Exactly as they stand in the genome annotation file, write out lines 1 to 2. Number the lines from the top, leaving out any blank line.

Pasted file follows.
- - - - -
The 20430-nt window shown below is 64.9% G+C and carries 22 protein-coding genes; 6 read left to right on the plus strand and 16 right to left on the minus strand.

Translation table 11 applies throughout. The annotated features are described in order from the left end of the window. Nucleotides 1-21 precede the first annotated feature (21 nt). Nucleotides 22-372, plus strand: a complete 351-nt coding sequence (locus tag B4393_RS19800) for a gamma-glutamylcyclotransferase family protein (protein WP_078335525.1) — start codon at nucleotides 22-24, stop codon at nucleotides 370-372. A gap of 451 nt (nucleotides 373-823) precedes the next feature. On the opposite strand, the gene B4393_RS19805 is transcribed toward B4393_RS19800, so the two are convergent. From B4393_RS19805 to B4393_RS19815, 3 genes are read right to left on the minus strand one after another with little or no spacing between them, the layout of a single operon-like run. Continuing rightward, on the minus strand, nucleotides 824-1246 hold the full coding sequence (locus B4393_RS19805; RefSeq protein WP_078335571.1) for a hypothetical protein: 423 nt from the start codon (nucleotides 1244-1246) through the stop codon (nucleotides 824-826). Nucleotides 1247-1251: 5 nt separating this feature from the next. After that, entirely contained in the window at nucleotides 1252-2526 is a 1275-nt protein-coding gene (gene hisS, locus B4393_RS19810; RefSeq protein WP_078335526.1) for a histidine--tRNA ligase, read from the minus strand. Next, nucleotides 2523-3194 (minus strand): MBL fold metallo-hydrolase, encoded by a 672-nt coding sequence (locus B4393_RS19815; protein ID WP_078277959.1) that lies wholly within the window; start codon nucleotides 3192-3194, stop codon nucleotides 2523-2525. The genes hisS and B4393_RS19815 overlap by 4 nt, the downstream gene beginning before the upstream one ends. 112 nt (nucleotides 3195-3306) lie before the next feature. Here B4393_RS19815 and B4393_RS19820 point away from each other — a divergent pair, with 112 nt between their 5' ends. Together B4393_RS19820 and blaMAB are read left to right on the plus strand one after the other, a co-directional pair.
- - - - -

The 20430-nt window shown below is 64.9% G+C and carries 22 protein-coding genes; 6 read left to right on the plus strand and 16 right to left on the minus strand.

Translation table 11 applies throughout. The annotated features are described in order from the left end of the window. Nucleotides 1-21 precede the first annotated feature (21 nt). Nucleotides 22-372, plus strand: a complete 351-nt coding sequence (locus tag B4393_RS19800) for a gamma-glutamylcyclotransferase family protein (protein WP_078335525.1) — start codon at nucleotides 22-24, stop codon at nucleotides 370-372. A gap of 451 nt (nucleotides 373-823) precedes the next feature. On the opposite strand, the gene B4393_RS19805 is transcribed toward B4393_RS19800, so the two are convergent. From B4393_RS19805 to B4393_RS19815, 3 genes are read right to left on the minus strand one after another with little or no spacing between them, the layout of a single operon-like run. Continuing rightward, on the minus strand, nucleotides 824-1246 hold the full coding sequence (locus B4393_RS19805; RefSeq protein WP_078335571.1) for a hypothetical protein: 423 nt from the start codon (nucleotides 1244-1246) through the stop codon (nucleotides 824-826). Nucleotides 1247-1251: 5 nt separating this feature from the next. After that, entirely contained in the window at nucleotides 1252-2526 is a 1275-nt protein-coding gene (gene hisS, locus B4393_RS19810; RefSeq protein WP_078335526.1) for a histidine--tRNA ligase, read from the minus strand. Next, nucleotides 2523-3194 (minus strand): MBL fold metallo-hydrolase, encoded by a 672-nt coding sequence (locus B4393_RS19815; protein ID WP_078277959.1) that lies wholly within the window; start codon nucleotides 3192-3194, stop codon nucleotides 2523-2525. The genes hisS and B4393_RS19815 overlap by 4 nt, the downstream gene beginning before the upstream one ends. 112 nt (nucleotides 3195-3306) lie before the next feature. Here B4393_RS19815 and B4393_RS19820 point away from each other — a divergent pair, with 112 nt between their 5' ends. Together B4393_RS19820 and blaMAB are read left to right on the plus strand one after the other, a co-directional pair.